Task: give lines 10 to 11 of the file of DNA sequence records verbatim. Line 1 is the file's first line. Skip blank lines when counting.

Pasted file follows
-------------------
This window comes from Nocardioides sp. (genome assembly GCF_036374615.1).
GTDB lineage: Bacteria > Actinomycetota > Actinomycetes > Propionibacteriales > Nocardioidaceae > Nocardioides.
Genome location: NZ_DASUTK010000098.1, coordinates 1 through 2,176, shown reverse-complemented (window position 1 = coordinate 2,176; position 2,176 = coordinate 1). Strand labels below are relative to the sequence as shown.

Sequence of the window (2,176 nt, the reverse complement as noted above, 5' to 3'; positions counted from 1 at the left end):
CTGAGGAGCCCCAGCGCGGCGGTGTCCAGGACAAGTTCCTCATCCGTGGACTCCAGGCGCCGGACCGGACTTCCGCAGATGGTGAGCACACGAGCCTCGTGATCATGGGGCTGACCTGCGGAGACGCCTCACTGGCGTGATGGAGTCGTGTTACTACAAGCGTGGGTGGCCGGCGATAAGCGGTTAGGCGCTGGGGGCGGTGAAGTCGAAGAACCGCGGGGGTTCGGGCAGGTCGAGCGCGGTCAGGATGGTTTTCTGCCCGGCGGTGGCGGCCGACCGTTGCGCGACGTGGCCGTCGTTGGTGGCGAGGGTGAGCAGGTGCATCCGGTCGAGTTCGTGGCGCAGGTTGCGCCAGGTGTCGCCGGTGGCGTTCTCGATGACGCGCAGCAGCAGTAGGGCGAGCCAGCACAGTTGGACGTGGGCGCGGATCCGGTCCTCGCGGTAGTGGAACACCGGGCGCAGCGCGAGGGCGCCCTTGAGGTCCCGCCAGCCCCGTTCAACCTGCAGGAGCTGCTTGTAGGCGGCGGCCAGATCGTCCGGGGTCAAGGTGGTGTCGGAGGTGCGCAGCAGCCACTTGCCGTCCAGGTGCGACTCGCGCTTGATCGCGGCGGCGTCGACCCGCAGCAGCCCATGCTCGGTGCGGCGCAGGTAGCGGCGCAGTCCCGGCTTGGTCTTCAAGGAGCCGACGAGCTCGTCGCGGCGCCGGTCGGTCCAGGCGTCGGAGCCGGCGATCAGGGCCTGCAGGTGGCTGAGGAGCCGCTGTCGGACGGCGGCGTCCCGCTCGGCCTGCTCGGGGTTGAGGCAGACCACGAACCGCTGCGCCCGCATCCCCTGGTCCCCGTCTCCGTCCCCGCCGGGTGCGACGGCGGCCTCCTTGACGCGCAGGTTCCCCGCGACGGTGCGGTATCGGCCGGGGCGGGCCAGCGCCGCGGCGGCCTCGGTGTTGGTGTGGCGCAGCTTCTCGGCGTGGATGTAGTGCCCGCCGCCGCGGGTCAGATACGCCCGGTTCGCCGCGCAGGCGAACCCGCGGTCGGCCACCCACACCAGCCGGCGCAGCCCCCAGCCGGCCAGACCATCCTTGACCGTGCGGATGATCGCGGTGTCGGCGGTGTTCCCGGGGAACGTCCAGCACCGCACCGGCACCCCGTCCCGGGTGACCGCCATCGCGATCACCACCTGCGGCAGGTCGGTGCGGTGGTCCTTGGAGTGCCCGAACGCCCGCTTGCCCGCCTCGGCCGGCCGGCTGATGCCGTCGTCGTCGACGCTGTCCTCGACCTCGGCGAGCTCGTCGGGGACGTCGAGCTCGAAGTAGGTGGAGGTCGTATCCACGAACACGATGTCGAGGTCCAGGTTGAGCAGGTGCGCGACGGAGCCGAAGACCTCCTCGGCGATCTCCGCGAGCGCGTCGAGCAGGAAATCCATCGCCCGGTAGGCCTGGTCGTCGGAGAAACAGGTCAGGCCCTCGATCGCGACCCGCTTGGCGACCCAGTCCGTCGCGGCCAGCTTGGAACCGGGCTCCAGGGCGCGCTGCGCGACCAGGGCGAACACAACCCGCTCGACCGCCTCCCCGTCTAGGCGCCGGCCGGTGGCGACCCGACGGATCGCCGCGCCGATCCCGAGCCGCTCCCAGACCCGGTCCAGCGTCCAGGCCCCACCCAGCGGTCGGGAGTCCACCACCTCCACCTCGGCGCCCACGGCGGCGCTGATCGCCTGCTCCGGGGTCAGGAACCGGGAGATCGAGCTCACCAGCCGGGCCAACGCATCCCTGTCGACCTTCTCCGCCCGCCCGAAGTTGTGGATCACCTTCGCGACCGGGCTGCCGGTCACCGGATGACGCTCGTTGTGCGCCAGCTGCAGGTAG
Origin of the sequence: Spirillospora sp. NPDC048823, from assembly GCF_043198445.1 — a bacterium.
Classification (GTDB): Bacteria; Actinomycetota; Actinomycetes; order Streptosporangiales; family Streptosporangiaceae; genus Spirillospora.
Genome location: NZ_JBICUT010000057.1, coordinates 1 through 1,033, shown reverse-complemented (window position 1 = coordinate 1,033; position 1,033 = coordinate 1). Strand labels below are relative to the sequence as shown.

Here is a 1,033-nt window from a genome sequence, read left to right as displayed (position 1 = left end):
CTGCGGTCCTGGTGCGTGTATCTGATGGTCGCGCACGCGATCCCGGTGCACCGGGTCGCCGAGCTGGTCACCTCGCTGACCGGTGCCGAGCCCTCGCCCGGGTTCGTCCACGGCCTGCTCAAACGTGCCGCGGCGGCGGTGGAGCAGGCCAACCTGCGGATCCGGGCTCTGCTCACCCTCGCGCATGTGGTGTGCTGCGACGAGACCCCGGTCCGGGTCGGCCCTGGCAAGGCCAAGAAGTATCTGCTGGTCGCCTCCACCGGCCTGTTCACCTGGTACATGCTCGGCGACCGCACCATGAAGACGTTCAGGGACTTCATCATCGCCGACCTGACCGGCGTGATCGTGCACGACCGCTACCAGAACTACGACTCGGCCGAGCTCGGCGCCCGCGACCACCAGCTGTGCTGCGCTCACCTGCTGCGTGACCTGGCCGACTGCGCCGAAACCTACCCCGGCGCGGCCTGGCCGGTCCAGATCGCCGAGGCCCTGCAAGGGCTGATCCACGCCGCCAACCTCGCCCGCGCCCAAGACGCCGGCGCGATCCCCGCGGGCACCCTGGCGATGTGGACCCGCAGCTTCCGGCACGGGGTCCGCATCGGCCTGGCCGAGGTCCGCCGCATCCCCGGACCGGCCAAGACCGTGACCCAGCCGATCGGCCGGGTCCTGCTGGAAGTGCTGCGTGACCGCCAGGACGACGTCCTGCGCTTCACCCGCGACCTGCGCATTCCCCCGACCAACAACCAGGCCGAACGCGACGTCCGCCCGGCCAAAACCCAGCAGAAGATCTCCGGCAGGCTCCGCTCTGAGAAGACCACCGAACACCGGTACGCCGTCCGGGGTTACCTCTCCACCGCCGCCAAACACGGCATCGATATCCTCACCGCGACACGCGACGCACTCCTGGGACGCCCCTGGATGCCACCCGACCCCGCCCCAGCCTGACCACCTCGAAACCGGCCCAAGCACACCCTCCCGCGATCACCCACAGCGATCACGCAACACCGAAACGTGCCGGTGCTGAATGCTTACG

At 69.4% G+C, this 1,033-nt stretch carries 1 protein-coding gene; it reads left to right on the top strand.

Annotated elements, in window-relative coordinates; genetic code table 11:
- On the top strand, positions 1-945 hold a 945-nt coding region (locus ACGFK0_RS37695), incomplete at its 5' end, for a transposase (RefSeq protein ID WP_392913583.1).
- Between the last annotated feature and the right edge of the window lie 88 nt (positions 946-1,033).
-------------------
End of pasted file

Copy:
CTGCGGTCCTGGTGCGTGTATCTGATGGTCGCGCACGCGATCCCGGTGCACCGGGTCGCCGAGCTGGTCACCTCGCTGACCGGTGCCGAGCCCTCGCCCGGGTTCGTCCACGGCCTGCTCAAACGTGCCGCGGCGGCGGTGGAGCAGGCCAACCTGCGGATCCGGGCTCTGCTCACCCTCGCGCATGTGGTGTGCTGCGACGAGACCCCGGTCCGGGTCGGCCCTGGCAAGGCCAAGAAGTATCTGCTGGTCGCCTCCACCGGCCTGTTCACCTGGTACATGCTCGGCGACCGCACCATGAAGACGTTCAGGGACTTCATCATCGCCGACCTGACCGGCGTGATCGTGCACGACCGCTACCAGAACTACGACTCGGCCGAGCTCGGCGCCCGCGACCACCAGCTGTGCTGCGCTCACCTGCTGCGTGACCTGGCCGACTGCGCCGAAACCTACCCCGGCGCGGCCTGGCCGGTCCAGATCGCCGAGGCCCTGCAAGGGCTGATCCACGCCGCCAACCTCGCCCGCGCCCAAGACGCCGGCGCGATCCCCGCGGGCACCCTGGCGATGTGGACCCGCAGCTTCCGGCACGGGGTCCGCATCGGCCTGGCCGAGGTCCGCCGCATCCCCGGACCGGCCAAGACCGTGACCCAGCCGATCGGCCGGGTCCTGCTGGAAGTGCTGCGTGACCGCCAGGACGACGTCCTGCGCTTCACCCGCGACCTGCGCATTCCCCCGACCAACAACCAGGCCGAACGCGACGTCCGCCCGGCCAAAACCCAGCAGAAGATCTCCGGCAGGCTCCGCTCTGAGAAGACCACCGAACACCGGTACGCCGTCCGGGGTTACCTCTCCACCGCCGCCAAACACGGCATCGATATCCTCACCGCGACACGCGACGCACTCCTGGGACGCCCCTGGATGCCACCCGACCCCGCCCCAGCCTGACCACCTCGAAACCGGCCCAAGCACACCCTCCCGCGATCACCCACAGCGATCACGCAACACCGAAACGTGCCGGTGCTGAATGCTTACG

At 69.4% G+C, this 1,033-nt stretch carries 1 protein-coding gene; it reads left to right on the top strand.